Poverty reduction programmes should be gender sensitive – CDB study

Regional policymakers are being urged to pay greater attention to the impact of poverty and poverty-reduction programmes on women and households headed by women.

A Caribbean Development Bank (CDB) study is proposing fundamental refocussing of targeted intervention programmes as one means of making a significant impact on current poverty levels.

The study, The Changing Nature of Poverty and Inequality in the Caribbean: New Issues, New Solutions, found that, consistent with earlier studies, households headed by women who are not in a stable or visiting relationship are the most vulnerable to economic shocks and privation.

At the same time however, the analysis shows that while there have been some changes in the characteristics of the poor, over the period of the study they have fundamentally remained the same with a few differences across the Region. While female headed households (FHHs) are consistently defined as poor; for example, they are not a homogeneous group, but there are differences within this category in relation to female heads not in union or heads in a visiting relationship.

These results have implications for programme participation and the indicators used to identify and target the poor since, in cases where FHHs are defined as a programme target group, their blanket inclusion may result in targeting errors,” the study said.

The study found corroboration with the general literature on the impact of household size on the likelihood of being poor, but noted that equally important is the age and gender composition and family structure of the household, since members contribute differently to resources, possibly influenced by different coping strategies. 

Nevertheless, the occupation, sector of employment and educational outcomes of the head of household (HoH) is also correlated to its well-being.  Equally important is the number of household members employed or unemployed, which also impacts whether children are involved in economic activities.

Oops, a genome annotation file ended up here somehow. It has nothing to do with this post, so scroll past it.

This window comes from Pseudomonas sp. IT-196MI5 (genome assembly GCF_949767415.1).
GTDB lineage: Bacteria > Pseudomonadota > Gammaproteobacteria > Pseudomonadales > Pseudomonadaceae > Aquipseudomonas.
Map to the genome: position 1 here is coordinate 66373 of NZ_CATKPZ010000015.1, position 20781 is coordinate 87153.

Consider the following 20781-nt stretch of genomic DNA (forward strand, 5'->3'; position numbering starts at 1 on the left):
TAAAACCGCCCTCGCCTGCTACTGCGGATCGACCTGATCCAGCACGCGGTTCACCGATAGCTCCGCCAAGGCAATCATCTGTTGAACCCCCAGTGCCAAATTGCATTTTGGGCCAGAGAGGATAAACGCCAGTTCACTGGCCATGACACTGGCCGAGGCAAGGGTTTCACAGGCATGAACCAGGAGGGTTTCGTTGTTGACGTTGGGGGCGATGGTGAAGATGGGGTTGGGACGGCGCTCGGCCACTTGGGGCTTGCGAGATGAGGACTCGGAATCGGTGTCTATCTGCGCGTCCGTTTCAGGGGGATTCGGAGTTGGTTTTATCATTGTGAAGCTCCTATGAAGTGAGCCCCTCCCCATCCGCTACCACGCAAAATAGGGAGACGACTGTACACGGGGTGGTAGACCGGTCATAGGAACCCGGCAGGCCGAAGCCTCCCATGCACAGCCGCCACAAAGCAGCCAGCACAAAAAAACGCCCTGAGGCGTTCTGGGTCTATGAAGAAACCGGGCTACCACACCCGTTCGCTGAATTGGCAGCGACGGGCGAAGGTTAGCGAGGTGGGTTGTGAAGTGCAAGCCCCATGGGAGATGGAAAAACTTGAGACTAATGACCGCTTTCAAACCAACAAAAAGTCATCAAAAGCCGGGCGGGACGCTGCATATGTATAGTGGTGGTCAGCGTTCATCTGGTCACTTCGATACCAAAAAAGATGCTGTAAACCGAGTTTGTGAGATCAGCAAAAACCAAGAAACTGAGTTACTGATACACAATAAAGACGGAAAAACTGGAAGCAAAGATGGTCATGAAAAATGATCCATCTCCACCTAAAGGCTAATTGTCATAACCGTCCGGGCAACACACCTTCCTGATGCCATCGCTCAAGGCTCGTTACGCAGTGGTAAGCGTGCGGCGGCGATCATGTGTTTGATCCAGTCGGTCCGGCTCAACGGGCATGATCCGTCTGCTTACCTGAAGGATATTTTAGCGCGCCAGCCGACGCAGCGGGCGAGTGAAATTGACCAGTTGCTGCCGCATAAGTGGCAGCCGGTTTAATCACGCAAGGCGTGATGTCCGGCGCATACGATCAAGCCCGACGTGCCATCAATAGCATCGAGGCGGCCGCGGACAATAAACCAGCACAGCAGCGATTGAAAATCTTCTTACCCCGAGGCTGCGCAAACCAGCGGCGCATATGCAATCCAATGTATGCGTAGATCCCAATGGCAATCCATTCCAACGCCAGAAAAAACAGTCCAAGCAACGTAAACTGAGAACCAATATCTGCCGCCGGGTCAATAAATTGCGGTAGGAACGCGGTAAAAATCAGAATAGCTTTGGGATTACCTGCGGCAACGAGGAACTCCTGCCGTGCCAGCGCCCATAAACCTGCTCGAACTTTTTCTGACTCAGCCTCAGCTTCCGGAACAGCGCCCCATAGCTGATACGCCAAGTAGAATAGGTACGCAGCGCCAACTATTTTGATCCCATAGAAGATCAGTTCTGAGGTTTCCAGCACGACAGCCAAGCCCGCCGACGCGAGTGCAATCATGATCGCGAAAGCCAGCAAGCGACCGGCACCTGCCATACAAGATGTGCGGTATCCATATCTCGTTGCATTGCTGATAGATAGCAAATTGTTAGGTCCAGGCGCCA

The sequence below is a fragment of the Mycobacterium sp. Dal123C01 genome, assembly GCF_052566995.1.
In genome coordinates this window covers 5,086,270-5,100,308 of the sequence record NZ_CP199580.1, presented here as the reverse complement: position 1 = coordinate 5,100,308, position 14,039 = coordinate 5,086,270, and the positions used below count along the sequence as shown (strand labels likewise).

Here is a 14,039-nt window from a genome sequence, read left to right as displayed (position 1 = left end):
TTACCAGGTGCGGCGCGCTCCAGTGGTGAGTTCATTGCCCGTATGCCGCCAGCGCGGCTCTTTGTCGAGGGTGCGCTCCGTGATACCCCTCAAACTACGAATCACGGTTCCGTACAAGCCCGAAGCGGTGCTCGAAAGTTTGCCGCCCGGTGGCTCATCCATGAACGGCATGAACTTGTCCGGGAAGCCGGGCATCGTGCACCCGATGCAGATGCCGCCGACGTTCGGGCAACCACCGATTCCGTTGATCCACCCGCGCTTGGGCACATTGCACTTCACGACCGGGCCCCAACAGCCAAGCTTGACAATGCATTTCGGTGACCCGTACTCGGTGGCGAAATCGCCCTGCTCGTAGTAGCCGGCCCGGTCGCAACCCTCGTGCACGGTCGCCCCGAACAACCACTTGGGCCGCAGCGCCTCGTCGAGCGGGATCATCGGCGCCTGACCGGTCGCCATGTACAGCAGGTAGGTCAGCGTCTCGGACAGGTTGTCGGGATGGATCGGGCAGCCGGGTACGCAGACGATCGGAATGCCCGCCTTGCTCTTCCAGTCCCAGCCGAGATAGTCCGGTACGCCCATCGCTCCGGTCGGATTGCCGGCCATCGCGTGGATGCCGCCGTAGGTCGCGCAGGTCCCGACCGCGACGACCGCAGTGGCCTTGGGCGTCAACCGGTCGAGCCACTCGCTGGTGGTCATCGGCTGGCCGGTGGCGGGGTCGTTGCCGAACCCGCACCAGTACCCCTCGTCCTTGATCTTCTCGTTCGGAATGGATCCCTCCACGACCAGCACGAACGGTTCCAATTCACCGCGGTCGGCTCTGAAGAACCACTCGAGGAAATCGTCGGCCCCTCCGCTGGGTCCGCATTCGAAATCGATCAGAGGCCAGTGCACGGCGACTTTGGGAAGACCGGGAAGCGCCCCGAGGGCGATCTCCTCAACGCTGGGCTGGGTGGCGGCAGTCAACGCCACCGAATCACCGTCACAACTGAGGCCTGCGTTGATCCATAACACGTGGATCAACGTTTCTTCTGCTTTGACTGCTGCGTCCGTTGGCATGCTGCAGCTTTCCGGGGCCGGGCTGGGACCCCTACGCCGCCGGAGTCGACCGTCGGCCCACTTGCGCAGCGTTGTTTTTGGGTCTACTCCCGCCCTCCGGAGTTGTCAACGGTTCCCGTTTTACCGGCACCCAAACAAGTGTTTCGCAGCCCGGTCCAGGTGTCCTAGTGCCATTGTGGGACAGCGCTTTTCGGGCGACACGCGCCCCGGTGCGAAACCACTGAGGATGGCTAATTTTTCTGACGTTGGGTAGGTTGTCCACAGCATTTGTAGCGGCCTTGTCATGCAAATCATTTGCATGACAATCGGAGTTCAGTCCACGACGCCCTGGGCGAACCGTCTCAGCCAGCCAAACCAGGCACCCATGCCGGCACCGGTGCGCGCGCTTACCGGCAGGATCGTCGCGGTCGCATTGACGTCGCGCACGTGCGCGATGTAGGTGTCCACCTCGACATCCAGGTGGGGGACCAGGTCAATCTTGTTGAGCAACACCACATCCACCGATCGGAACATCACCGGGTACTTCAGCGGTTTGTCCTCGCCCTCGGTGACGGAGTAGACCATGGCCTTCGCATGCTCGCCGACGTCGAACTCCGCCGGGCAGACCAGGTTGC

The higher likelihood of FHHs being poor possibly reflects the multiple disadvantages and vulnerabilities that women face despite significant progress in education and labour market outcomes, the study said. 

Women still have lower labour force participation rates than men, earn significantly less even for the same job and are over represented in low-paying jobs (with greater exposure to shocks and vulnerability).

The study found too that the sector of employment of the household head also influences the probability of the family unit being poor. In Saint Lucia, Dominica and St. Kitts and Nevis, heads in the service and constructions sectors were significantly more likely to be poor. 

What is consistent across all countries and for all periods where data is available, is that households heads in self˗employment, or employed in the private sector, are significantly less likely to be poor relative to HoHs in other sectors.

Better educational outcomes for women are also showing up in the occupational outcomes where FHHs and single heads not in a union (they are more likely to be females) are more likely to be in the professional category in both Dominica and Jamaica.  In addition, women are still overly represented in elementary occupations in both countries, as well as clerks and sales occupations.

Given these findings the study says it is important that a gender perspective is taken when looking at the impact of poverty and on poverty-reduction actions with a view of achieving gender equality. 

Disparities between men and women exacerbate poverty and, at the same time, poverty causes the gap between them to widen.  This is evident in differential access to resources, information, decision-making and economic and political power of men and women resulting in them experiencing poverty differently with varying outcomes over their life cycle.

This suggests that initiatives to reduce poverty must be cognisant of the different vulnerabilities of men and women. The study contends that a gendered perspective allows for the crafting of specific interventions geared towards meeting the needs of men and women while recognising their differences.

In tackling poverty, policy makers need to be cognisant that in implementing concerted actions and strategies, that no one group should fare better that the other and no one should be left behind. 

“Producing and utilising sex-disaggregated data are required to support this process,” the study says.